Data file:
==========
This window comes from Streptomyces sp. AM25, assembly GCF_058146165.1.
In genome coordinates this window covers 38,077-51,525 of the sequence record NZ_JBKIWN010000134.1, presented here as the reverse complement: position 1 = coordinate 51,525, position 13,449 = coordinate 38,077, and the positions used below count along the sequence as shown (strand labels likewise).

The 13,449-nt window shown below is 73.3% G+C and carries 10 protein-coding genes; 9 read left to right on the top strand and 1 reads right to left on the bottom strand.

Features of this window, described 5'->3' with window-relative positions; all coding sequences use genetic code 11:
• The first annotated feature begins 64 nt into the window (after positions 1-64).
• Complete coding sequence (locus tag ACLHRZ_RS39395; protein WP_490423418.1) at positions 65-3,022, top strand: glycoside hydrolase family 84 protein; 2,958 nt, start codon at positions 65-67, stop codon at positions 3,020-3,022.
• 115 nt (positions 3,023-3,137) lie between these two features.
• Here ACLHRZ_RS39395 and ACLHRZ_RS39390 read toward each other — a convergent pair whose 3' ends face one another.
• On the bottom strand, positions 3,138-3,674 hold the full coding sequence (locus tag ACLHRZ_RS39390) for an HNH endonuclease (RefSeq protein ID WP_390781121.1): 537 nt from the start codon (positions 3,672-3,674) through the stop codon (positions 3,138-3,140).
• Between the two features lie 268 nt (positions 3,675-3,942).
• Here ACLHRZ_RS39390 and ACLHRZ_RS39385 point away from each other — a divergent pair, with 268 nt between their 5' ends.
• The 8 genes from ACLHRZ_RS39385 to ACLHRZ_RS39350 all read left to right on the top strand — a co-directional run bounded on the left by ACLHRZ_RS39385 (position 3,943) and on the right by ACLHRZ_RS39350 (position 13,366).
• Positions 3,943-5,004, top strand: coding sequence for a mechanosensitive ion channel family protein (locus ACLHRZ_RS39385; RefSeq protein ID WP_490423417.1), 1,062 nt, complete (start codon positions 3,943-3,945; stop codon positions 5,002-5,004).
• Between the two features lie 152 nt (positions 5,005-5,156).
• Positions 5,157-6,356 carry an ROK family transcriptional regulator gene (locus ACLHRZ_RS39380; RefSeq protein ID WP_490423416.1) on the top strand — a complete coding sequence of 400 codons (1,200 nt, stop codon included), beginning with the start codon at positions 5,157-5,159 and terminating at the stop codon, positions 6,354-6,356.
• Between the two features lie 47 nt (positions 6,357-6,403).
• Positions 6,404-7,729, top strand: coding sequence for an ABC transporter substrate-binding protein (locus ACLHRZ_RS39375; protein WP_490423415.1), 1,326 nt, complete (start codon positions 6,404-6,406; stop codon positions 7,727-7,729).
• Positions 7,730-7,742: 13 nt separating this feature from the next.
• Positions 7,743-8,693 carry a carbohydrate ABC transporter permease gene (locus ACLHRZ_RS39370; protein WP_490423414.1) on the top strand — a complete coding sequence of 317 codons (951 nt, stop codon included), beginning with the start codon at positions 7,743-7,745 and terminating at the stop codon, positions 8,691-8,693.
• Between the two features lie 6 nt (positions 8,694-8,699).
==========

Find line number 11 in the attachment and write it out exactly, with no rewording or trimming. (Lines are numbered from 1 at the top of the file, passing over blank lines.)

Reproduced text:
• Here ACLHRZ_RS39390 and ACLHRZ_RS39385 point away from each other — a divergent pair, with 268 nt between their 5' ends.